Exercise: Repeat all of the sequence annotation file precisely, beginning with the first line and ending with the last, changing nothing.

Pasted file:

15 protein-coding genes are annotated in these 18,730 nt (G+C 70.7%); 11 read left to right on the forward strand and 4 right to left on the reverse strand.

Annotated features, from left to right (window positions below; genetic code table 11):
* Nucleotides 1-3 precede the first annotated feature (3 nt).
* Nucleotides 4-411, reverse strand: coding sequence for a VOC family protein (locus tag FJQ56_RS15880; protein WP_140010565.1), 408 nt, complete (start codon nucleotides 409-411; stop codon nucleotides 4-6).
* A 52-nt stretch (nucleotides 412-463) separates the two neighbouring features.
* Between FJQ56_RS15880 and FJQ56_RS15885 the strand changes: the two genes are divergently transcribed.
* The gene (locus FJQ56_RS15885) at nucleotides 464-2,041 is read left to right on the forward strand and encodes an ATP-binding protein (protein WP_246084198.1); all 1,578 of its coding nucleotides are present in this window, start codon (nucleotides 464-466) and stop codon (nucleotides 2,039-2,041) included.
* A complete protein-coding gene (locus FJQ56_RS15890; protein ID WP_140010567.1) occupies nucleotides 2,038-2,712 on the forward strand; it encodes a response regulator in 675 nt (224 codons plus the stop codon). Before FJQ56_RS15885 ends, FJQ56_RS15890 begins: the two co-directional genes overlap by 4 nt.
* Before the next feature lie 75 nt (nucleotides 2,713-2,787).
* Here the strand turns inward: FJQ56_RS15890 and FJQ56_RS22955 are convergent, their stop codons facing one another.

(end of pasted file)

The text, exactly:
15 protein-coding genes are annotated in these 18,730 nt (G+C 70.7%); 11 read left to right on the forward strand and 4 right to left on the reverse strand.

Annotated features, from left to right (window positions below; genetic code table 11):
* Nucleotides 1-3 precede the first annotated feature (3 nt).
* Nucleotides 4-411, reverse strand: coding sequence for a VOC family protein (locus tag FJQ56_RS15880; protein WP_140010565.1), 408 nt, complete (start codon nucleotides 409-411; stop codon nucleotides 4-6).
* A 52-nt stretch (nucleotides 412-463) separates the two neighbouring features.
* Between FJQ56_RS15880 and FJQ56_RS15885 the strand changes: the two genes are divergently transcribed.
* The gene (locus FJQ56_RS15885) at nucleotides 464-2,041 is read left to right on the forward strand and encodes an ATP-binding protein (protein WP_246084198.1); all 1,578 of its coding nucleotides are present in this window, start codon (nucleotides 464-466) and stop codon (nucleotides 2,039-2,041) included.
* A complete protein-coding gene (locus FJQ56_RS15890; protein ID WP_140010567.1) occupies nucleotides 2,038-2,712 on the forward strand; it encodes a response regulator in 675 nt (224 codons plus the stop codon). Before FJQ56_RS15885 ends, FJQ56_RS15890 begins: the two co-directional genes overlap by 4 nt.
* Before the next feature lie 75 nt (nucleotides 2,713-2,787).
* Here the strand turns inward: FJQ56_RS15890 and FJQ56_RS22955 are convergent, their stop codons facing one another.